Behavior Among Italian General Practitioners in Diabetic Patients: An interven-
tion trial. Diabetes Care 2003;26:1497-1500.
routine computer system increases the use of antiplatelet drugs for diabetic patients
among Italian general practitioners (GPs). RESEARCH DESIGN AND METHODS: A ran-
domized controlled trial was carried out among 300 GPs and their patients selected
from the Health Search Database. Among these, 150 GPs (intervention group) received
instructions to activate an electronic reminder plus a letter summarizing the beneficial
effects of antiplatelet drugs in diabetic patients with at least one additional cardiova-
scular risk factor ("high risk"), whereas the other 150 GPs (control group) received only
the letter. The electronic reminder, integrated into a standard software system for the
management of the daily clinical practice, was displayed when every participating GP
opened the medical record of diabetic patients aged > or =30 years. Only high-risk dia-
betic patients were included in the analysis. Patients were considered under antiplatelet
treatment if they received two or more prescriptions at baseline and during the follow-
up. RESULTS: We selected 15,343 high-risk diabetic patients, 7,313 belonging to GPs of
the control group and 8,030 belonging to GPs of the intervention group. Overall, 1,672
patients (22.9%) of the control group and 1,886 (23.5%) patients of the intervention
group received antiplatelet drugs at baseline (P = N.S.). At the end of the follow-up, the
number of treated patients was significantly increased in the intervention group (odds
ratio 1.99, 95% CI 1.79-2.22) versus the control group. The effect of the electronic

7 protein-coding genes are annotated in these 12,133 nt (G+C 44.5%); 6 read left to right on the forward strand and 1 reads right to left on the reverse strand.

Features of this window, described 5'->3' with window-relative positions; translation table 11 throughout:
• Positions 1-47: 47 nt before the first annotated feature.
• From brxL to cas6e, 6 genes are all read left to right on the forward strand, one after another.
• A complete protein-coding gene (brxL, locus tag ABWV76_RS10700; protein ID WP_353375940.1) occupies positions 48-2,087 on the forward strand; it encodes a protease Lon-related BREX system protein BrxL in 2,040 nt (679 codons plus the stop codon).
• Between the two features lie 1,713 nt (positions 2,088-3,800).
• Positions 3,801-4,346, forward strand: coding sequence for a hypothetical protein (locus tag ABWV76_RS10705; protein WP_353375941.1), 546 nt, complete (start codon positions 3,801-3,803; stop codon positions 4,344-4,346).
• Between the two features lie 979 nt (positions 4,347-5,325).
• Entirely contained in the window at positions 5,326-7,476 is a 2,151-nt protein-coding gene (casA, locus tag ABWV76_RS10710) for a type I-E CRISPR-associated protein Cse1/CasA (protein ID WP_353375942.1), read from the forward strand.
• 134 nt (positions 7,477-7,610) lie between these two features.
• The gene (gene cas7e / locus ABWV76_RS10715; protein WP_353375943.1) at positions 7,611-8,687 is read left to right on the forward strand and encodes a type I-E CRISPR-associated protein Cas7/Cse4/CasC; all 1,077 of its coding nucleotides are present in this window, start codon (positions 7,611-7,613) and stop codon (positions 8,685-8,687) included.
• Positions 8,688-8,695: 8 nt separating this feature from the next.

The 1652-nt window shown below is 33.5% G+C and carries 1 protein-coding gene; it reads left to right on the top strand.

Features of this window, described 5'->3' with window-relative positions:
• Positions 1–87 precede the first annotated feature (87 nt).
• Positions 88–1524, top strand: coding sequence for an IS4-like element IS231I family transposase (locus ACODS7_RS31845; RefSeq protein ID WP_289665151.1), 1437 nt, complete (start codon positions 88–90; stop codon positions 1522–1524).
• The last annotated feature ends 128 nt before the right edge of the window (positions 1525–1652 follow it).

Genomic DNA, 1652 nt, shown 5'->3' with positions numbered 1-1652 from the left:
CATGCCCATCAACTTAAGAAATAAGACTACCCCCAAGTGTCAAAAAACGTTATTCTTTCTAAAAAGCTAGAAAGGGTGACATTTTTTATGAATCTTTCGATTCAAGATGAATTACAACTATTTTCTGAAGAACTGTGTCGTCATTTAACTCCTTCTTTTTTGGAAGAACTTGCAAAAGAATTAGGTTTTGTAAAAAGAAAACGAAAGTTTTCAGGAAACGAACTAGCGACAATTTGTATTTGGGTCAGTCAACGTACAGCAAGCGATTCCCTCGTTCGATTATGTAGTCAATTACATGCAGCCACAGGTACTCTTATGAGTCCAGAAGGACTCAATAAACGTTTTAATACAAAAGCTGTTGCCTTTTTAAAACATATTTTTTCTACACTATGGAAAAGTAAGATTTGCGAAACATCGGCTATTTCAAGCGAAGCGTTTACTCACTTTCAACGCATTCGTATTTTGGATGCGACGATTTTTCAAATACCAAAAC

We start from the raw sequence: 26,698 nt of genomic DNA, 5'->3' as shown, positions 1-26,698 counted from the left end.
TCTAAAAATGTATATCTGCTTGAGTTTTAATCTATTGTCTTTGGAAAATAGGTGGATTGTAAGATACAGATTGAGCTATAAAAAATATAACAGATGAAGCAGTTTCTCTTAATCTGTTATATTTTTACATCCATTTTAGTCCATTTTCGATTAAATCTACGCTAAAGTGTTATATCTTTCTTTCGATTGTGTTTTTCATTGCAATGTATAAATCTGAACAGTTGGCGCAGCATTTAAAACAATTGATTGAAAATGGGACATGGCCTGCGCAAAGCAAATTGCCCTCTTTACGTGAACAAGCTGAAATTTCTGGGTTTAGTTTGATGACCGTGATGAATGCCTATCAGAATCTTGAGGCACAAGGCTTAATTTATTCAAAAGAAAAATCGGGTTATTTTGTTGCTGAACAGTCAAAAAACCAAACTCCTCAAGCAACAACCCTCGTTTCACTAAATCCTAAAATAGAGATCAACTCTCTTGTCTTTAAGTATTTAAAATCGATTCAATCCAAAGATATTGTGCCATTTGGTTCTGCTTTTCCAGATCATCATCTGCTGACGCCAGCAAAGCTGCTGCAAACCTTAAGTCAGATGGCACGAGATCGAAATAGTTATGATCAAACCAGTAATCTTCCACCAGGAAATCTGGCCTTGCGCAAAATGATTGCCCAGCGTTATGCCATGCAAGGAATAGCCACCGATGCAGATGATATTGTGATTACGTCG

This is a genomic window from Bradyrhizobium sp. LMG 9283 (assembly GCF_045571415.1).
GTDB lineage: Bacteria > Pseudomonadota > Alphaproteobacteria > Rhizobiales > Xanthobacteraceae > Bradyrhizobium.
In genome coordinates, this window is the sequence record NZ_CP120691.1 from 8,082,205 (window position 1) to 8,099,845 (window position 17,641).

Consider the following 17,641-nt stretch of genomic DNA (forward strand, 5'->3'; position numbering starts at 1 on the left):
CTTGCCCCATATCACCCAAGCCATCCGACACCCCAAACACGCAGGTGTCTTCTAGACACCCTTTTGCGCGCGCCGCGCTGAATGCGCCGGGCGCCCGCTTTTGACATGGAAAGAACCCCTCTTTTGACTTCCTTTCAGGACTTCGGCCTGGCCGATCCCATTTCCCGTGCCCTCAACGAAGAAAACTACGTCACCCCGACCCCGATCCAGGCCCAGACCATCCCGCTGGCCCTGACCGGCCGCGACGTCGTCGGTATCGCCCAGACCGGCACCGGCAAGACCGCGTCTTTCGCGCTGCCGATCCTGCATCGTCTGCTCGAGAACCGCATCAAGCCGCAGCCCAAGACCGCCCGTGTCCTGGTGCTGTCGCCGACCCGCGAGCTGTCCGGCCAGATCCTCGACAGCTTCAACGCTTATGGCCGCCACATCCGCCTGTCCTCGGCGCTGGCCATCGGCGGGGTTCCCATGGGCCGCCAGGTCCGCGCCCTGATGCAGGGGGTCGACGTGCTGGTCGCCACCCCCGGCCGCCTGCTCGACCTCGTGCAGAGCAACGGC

reminder was more relevant among those patients with one or more cardiovascular risk
factors but without previous cardiovascular diseases (CVDs), compared with those with
CVDs. CONCLUSIONS: These findings provide evidence for the effect of an electronic
reminder in affecting the prescriptive behavior of GPs.
drugs are the basis for secondary prevention of cerebrovascular events. Family physicians
(FPs) are usually involved in both aspects of prevention, but no research has been carried
out in Italy to evaluate the behavior of FPs in this field of prevention. METHODS: Data con-
cerning 318 Italian FPs and 465,061 patients were extracted from the Health Search Da-
tabase. Patients with coded diagnoses of stroke and transient ischemic attack (TIA) were
selected. Demographic records and information regarding presence of concurrent disease
and medical records were also obtained. Logistic regression analyses were carried out to
assess whether conditions exist that make appropriate control of blood pressure (BP) and
prescription of antiplatelet or anticoagulant drugs more likely. RESULTS: We selected 2555
patients with diagnosis of stroke and 2755 with TIA. Among all of the subjects, 32.6%
had no BP recorded. Among the remaining subjects, 58.7% reported uncontrolled BP.
Isolated systolic hypertension has been shown in 68.8% of patients with uncontrolled BP.
Antiplatelet and anticoagulant drugs were prescribed in 72% of these cases. Factors that
made the prescription significantly more unlikely were diagnosis of TIA (odds ratio [OR],
0.47; 95% confidence interval [CI], 0.41 to 0.54), total invalidity (OR, 0.66; 95% CI 0.56
to 0.78), and time from event of 5 years or more (OR, 0.81; 95% CI, 0.70 to 0.94). CON-
CLUSIONS: Italian FPs could improve secondary prevention of cerebrovascular accidents.
The primary target of intervention should be the control of systolic BP, and the group of
patients with unacceptably high BP should be given priority. All of these patients should
have been prescribed antiplatelet drugs or anticoagulant agents, except in cases of extre-
mely short life expectancy or substantial contraindications.